Sub-category: Birds nest
This fungus resembles a miniature bird's nest with numerous tiny 'eggs', or peridioles, are actually lens-shaped bodies that contain spores. The "nest", or peridium, is usually about 7 to 10 mm in height and 6 to 8 mm in width, but the size is somewhat variable and specimens have been found with heights and widths of up to 1.5 cm. The shape typically resembles a vase or inverted cone. The outer surface (exoperidium) ranges in color from slightly brownish to grayish buff to deep brown; the exoperidium has a shaggy or hairy texture (a tomentum), with the hairs mostly pointing downward. The inner surface of the peridium (the endoperidium) is striated or grooved, and shiny. Young specimens have a lid, technically called an epiphragm, a thin membrane that covers the cup opening. The epiphragm is hairy like the rest of the exoperidial surface, but the hairs often wear off leaving behind a thin white layer stretched across the lid of the cup. As the peridium matures and expands, this membrane breaks and falls off, exposing the peridioles within.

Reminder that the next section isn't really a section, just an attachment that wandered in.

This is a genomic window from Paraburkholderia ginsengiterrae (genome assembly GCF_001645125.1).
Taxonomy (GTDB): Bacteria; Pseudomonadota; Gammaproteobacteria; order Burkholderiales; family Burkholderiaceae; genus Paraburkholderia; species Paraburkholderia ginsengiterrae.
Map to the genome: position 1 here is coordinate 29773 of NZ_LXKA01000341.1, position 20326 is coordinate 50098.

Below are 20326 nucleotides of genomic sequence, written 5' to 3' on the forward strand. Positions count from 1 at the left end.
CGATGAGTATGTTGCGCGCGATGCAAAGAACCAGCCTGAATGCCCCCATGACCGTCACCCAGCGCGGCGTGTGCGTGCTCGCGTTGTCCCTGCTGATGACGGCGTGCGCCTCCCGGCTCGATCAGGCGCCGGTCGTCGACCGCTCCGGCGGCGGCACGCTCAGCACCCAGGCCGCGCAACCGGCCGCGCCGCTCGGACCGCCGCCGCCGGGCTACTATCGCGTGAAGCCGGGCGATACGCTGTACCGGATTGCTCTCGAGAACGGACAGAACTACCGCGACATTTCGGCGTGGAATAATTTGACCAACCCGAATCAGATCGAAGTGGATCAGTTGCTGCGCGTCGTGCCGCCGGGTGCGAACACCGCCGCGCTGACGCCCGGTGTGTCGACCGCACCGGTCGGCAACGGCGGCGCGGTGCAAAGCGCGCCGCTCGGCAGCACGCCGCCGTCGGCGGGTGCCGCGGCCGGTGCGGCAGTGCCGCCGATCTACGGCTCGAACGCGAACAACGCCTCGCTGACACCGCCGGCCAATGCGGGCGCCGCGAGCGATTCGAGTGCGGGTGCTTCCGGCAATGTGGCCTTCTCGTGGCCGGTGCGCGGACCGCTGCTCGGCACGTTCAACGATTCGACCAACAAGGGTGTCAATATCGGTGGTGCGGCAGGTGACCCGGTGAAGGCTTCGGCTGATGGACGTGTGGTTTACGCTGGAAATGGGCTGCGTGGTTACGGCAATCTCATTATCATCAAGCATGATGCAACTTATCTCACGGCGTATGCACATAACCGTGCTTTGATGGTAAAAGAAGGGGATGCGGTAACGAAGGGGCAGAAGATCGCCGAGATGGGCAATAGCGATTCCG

Although most frequently found growing on dead wood in open forests, it also grows on wood chip mulch in urban areas. The fruiting bodies are encountered from summer until early winter.